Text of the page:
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New Jersey Gov. Christie says he urged Trump not to leave Republican Party

WASHINGTON (Reuters) -- New Jersey Gov. Chris Christie said Thursday he has urged Donald Trump not to leave the Republican Party, saying it remains unified despite scathing criticism of Trump's presidential candidacy by a senior party leader earl...

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Republican U.S. presidential candidate Donald Trump, with former rival candidate Gov. Chris Christie (left) at his side, speaks about the results of Super Tuesday primary and caucus voting during a news conference in Palm Beach, Fla.

WASHINGTON (Reuters) - New Jersey Gov. Chris Christie said Thursday he has urged Donald Trump not to leave the Republican Party, saying it remains unified despite scathing criticism of Trump’s presidential candidacy by a senior party leader earlier on Thursday.
“I have urged him not to leave the party,” said Christie, a former candidate himself, who gave Trump a major boost last week when he endorsed him for the party’s nomination for the Nov. 8 election.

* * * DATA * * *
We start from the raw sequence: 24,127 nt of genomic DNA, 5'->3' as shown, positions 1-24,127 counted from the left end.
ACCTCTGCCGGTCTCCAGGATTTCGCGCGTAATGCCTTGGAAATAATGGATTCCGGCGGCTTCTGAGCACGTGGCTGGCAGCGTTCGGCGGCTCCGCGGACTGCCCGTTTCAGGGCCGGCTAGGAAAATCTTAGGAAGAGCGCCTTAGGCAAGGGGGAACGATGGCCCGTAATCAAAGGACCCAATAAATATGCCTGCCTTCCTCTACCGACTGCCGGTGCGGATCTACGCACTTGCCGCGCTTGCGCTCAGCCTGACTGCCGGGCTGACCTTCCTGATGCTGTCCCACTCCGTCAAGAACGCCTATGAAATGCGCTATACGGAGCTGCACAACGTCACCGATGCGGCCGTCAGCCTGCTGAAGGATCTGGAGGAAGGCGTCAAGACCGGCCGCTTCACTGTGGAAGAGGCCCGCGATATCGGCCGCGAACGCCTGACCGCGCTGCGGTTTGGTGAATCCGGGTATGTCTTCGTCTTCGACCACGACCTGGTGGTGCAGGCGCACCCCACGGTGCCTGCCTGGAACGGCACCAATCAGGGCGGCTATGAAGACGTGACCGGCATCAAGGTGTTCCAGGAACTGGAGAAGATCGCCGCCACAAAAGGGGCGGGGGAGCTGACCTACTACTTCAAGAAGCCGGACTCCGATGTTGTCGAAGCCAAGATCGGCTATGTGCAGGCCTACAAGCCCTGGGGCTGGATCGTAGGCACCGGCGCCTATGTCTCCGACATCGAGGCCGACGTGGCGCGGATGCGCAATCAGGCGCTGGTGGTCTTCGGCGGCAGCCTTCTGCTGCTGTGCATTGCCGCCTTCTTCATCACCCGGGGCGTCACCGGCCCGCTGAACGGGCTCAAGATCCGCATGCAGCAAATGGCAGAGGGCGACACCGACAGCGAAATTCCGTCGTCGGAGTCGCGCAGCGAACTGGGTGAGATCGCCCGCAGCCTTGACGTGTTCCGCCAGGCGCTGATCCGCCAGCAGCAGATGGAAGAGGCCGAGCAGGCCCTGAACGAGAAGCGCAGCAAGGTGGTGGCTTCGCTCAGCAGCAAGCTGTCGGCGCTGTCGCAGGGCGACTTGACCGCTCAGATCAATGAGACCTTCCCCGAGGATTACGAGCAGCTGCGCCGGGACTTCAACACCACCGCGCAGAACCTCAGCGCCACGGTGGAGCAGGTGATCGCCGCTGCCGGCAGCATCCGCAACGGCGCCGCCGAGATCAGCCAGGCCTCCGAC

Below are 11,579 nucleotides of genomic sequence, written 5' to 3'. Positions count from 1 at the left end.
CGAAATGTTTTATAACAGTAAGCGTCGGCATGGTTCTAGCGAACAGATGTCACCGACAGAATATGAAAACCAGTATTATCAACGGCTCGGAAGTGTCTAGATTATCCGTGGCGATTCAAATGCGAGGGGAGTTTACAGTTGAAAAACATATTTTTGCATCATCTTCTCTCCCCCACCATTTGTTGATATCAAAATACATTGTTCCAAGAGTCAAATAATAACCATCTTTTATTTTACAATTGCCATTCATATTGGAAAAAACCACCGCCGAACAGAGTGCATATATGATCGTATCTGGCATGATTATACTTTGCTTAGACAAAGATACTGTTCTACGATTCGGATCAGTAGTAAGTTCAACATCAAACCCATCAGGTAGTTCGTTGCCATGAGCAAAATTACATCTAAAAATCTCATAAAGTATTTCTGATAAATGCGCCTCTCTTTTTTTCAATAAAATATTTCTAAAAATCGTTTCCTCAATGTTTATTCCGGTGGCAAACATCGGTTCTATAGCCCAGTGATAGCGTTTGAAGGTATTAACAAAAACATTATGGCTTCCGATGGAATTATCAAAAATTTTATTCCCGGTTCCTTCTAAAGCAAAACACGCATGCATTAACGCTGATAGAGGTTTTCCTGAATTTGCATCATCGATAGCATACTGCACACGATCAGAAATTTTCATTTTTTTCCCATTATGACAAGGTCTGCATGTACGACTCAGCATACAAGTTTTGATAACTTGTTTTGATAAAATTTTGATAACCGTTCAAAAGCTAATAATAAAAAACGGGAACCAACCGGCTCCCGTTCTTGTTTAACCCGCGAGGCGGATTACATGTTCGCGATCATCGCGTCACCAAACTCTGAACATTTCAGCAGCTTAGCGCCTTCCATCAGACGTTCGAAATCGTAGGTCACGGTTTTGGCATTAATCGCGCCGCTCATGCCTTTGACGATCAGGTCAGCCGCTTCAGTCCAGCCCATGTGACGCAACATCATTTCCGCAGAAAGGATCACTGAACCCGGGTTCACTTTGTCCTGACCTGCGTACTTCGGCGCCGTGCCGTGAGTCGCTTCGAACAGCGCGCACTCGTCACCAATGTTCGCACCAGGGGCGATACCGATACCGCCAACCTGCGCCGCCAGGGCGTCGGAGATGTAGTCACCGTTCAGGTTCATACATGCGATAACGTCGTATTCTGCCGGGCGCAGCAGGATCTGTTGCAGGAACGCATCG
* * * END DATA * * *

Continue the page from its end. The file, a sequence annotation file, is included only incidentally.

“I don’t think that’s a constructive way to go about it, and he knows that,” Christie told reporters.
Trump, who has repeatedly threatened to leave the Republican Party if it does not respect him, told ABC News Thursday that Republicans should be glad he has brought millions more people into the party: “They’re leaving the Democrats. They’re leaving the independents. And they’re with me 100 percent.”
The New York real estate magnate is the clear front-runner to be the Republican nominee in November but is facing heavy criticism from many in the party establishment - including a blistering speech Thursday by the party’s 2012 presidential candidate, Mitt Romney.
U.S. Sens. Marco Rubio and Ted Cruz and Ohio Gov. John Kasich are trailing Trump in their bids for the nomination, but are trying to coalesce the support of establishment Republicans to topple Trump before or at the party’s nominating convention in July.
Trump told MSNBC that the increasing number of ads from the establishment targeting him are “really unfair,” and that he could depart the party to run as an independent.
“If I leave, if I go ... which I may do, I mean, may or may not, but if I go, I will tell you these millions of people that joined, they’ve told them, they’re all coming with me,” he said.
Concern about Trump among Republicans increased at the weekend over his failure to quickly disavow support from a leading white supremacist.
“I’ve know Donald Trump for 14 years, and Donald Trump is not a bigot,” Christie told a news conference in New Jersey. “In fact, Donald Trump is someone I think who has given a lot of opportunity to a lot of people of a lot of different backgrounds, and I disagree with Gov. Romney on that one.”

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